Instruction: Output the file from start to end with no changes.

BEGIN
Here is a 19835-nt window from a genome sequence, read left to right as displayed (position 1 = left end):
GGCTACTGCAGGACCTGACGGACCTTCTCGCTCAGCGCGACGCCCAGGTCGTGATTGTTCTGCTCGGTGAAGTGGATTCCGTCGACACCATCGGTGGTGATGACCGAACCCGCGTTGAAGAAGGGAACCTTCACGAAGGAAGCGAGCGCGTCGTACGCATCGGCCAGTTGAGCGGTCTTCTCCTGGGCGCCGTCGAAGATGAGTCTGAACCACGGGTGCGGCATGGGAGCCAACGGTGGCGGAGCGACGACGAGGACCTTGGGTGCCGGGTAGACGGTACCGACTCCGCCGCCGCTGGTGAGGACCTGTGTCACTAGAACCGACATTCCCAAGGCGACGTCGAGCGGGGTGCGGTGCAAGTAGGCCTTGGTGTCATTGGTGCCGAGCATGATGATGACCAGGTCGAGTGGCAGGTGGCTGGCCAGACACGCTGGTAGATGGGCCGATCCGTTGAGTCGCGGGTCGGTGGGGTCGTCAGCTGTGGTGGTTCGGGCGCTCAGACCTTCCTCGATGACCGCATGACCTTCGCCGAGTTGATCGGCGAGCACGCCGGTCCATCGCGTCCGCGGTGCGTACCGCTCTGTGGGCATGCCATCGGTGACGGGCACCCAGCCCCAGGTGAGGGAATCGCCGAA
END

Here is a 19835-nt window from a genome sequence, read left to right as displayed (position 1 = left end):
GGCTACTGCAGGACCTGACGGACCTTCTCGCTCAGCGCGACGCCCAGGTCGTGATTGTTCTGCTCGGTGAAGTGGATTCCGTCGACACCATCGGTGGTGATGACCGAACCCGCGTTGAAGAAGGGAACCTTCACGAAGGAAGCGAGCGCGTCGTACGCATCGGCCAGTTGAGCGGTCTTCTCCTGGGCGCCGTCGAAGATGAGTCTGAACCACGGGTGCGGCATGGGAGCCAACGGTGGCGGAGCGACGACGAGGACCTTGGGTGCCGGGTAGACGGTACCGACTCCGCCGCCGCTGGTGAGGACCTGTGTCACTAGAACCGACATTCCCAAGGCGACGTCGAGCGGGGTGCGGTGCAAGTAGGCCTTGGTGTCATTGGTGCCGAGCATGATGATGACCAGGTCGAGTGGCAGGTGGCTGGCCAGACACGCTGGTAGATGGGCCGATCCGTTGAGTCGCGGGTCGGTGGGGTCGTCAGCTGTGGTGGTTCGGGCGCTCAGACCTTCCTCGATGACCGCATGACCTTCGCCGAGTTGATCGGCGAGCACGCCGGTCCATCGCGTCCGCGGTGCGTACCGCTCTGTGGGCATGCCATCGGTGACGGGCACCCAGCCCCAGGTGAGGGAATCGCCGAA